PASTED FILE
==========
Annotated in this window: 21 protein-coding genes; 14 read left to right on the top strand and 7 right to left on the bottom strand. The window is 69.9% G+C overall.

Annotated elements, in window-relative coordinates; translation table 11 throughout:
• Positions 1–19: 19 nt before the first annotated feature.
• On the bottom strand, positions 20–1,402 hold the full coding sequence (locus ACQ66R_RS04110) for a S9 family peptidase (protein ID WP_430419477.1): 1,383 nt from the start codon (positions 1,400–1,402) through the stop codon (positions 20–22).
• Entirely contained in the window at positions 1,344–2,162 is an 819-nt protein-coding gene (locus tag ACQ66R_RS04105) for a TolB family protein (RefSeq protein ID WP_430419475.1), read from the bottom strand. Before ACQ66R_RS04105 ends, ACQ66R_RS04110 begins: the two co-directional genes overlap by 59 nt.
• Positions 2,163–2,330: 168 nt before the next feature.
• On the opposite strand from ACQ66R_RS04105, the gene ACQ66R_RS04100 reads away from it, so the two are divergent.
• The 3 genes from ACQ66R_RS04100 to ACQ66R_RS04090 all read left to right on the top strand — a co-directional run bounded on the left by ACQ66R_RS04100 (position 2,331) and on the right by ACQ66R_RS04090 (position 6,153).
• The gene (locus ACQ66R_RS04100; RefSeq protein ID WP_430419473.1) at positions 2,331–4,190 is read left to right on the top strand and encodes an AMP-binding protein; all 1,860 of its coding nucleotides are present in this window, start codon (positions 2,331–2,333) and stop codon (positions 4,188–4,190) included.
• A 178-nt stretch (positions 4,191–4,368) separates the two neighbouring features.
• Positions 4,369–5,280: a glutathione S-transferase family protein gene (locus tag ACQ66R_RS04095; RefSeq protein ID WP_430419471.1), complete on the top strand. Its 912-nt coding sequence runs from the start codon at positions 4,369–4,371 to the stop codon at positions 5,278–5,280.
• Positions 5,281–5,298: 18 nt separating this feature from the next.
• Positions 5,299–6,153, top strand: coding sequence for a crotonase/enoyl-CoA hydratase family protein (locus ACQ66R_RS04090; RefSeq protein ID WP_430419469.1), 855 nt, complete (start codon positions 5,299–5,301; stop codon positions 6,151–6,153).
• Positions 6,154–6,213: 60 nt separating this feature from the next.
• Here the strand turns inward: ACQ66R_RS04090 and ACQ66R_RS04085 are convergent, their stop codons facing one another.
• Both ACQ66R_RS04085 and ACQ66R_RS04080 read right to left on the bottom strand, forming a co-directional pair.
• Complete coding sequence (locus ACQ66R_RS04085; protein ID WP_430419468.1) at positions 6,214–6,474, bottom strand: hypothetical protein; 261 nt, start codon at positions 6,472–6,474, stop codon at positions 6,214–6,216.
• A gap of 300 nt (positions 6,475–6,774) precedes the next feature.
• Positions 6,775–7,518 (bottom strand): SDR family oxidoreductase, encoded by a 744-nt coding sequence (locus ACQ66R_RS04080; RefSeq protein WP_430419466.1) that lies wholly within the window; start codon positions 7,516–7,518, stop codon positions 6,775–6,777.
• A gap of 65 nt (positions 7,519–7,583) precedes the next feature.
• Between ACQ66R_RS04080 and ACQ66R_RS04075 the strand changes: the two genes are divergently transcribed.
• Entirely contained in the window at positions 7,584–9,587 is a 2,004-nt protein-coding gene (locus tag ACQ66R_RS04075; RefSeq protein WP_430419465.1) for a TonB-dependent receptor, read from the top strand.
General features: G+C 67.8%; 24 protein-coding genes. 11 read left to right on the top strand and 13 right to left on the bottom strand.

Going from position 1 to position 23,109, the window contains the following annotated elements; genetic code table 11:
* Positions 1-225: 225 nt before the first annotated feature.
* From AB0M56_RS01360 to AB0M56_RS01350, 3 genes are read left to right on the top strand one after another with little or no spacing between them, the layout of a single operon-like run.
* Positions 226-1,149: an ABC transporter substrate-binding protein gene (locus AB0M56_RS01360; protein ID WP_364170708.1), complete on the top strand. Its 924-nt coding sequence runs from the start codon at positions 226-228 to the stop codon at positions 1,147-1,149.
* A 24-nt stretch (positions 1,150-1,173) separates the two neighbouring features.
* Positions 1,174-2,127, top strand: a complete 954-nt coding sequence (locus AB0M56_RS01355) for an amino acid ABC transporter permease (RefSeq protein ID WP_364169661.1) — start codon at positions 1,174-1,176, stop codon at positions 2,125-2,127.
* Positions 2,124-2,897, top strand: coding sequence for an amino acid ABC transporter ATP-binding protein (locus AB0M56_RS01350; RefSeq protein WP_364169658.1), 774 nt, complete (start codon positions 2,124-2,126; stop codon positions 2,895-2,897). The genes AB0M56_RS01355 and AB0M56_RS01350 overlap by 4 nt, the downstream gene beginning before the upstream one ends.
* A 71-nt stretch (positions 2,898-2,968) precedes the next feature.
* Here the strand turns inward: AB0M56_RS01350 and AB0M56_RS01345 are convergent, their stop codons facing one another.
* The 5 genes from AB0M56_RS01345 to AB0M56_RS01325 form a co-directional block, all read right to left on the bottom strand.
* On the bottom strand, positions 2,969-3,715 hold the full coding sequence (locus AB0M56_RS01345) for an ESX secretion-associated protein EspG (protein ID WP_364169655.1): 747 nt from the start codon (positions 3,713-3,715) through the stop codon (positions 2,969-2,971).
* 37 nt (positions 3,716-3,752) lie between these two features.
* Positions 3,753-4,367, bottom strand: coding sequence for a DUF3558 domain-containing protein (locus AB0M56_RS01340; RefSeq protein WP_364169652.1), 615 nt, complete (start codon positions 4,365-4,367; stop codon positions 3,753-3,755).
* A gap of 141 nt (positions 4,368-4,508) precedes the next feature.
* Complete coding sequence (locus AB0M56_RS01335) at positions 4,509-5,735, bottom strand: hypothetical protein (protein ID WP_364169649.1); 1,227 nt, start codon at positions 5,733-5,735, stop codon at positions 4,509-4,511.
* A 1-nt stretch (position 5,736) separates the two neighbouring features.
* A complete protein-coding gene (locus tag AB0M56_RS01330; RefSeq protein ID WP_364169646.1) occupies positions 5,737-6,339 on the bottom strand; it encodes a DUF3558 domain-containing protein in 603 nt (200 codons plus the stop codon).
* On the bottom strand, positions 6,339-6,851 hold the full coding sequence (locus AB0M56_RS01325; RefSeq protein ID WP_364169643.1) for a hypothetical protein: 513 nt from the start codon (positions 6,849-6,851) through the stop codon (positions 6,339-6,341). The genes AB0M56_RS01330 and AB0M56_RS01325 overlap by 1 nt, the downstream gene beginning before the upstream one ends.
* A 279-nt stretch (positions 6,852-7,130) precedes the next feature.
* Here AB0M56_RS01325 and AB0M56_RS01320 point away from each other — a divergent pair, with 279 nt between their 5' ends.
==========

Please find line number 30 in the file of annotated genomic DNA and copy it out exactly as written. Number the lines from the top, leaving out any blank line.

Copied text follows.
* Positions 2,124-2,897, top strand: coding sequence for an amino acid ABC transporter ATP-binding protein (locus AB0M56_RS01350; RefSeq protein WP_364169658.1), 774 nt, complete (start codon positions 2,124-2,126; stop codon positions 2,895-2,897). The genes AB0M56_RS01355 and AB0M56_RS01350 overlap by 4 nt, the downstream gene beginning before the upstream one ends.